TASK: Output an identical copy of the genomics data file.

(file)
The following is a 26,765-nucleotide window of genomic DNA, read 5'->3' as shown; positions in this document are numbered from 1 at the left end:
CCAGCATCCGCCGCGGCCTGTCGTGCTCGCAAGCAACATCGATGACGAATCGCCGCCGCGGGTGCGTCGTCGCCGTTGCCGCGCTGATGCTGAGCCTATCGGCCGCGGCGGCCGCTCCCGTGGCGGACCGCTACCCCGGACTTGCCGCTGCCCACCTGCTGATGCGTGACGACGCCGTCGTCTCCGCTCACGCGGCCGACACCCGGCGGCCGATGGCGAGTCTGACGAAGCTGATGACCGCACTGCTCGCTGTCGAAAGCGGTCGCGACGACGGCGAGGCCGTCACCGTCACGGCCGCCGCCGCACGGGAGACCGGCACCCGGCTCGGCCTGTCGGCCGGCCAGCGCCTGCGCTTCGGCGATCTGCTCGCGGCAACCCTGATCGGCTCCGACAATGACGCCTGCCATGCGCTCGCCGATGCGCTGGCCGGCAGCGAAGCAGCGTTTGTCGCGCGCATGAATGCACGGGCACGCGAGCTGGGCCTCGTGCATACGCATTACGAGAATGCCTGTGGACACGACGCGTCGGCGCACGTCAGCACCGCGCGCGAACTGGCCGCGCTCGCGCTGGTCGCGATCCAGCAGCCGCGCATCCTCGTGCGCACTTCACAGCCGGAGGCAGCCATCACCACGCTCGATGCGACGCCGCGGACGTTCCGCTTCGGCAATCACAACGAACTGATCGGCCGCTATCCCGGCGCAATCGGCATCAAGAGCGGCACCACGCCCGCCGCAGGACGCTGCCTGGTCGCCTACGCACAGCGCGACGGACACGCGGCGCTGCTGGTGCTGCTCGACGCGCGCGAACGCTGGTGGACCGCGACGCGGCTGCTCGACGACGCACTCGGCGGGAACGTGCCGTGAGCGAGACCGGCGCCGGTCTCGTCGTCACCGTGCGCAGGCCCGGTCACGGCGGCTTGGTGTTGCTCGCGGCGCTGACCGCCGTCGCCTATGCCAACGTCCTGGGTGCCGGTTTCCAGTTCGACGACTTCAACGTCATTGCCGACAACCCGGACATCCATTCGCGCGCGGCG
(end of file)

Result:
The following is a 26,765-nucleotide window of genomic DNA, read 5'->3' as shown; positions in this document are numbered from 1 at the left end:
CCAGCATCCGCCGCGGCCTGTCGTGCTCGCAAGCAACATCGATGACGAATCGCCGCCGCGGGTGCGTCGTCGCCGTTGCCGCGCTGATGCTGAGCCTATCGGCCGCGGCGGCCGCTCCCGTGGCGGACCGCTACCCCGGACTTGCCGCTGCCCACCTGCTGATGCGTGACGACGCCGTCGTCTCCGCTCACGCGGCCGACACCCGGCGGCCGATGGCGAGTCTGACGAAGCTGATGACCGCACTGCTCGCTGTCGAAAGCGGTCGCGACGACGGCGAGGCCGTCACCGTCACGGCCGCCGCCGCACGGGAGACCGGCACCCGGCTCGGCCTGTCGGCCGGCCAGCGCCTGCGCTTCGGCGATCTGCTCGCGGCAACCCTGATCGGCTCCGACAATGACGCCTGCCATGCGCTCGCCGATGCGCTGGCCGGCAGCGAAGCAGCGTTTGTCGCGCGCATGAATGCACGGGCACGCGAGCTGGGCCTCGTGCATACGCATTACGAGAATGCCTGTGGACACGACGCGTCGGCGCACGTCAGCACCGCGCGCGAACTGGCCGCGCTCGCGCTGGTCGCGATCCAGCAGCCGCGCATCCTCGTGCGCACTTCACAGCCGGAGGCAGCCATCACCACGCTCGATGCGACGCCGCGGACGTTCCGCTTCGGCAATCACAACGAACTGATCGGCCGCTATCCCGGCGCAATCGGCATCAAGAGCGGCACCACGCCCGCCGCAGGACGCTGCCTGGTCGCCTACGCACAGCGCGACGGACACGCGGCGCTGCTGGTGCTGCTCGACGCGCGCGAACGCTGGTGGACCGCGACGCGGCTGCTCGACGACGCACTCGGCGGGAACGTGCCGTGAGCGAGACCGGCGCCGGTCTCGTCGTCACCGTGCGCAGGCCCGGTCACGGCGGCTTGGTGTTGCTCGCGGCGCTGACCGCCGTCGCCTATGCCAACGTCCTGGGTGCCGGTTTCCAGTTCGACGACTTCAACGTCATTGCCGACAACCCGGACATCCATTCGCGCGCGGCG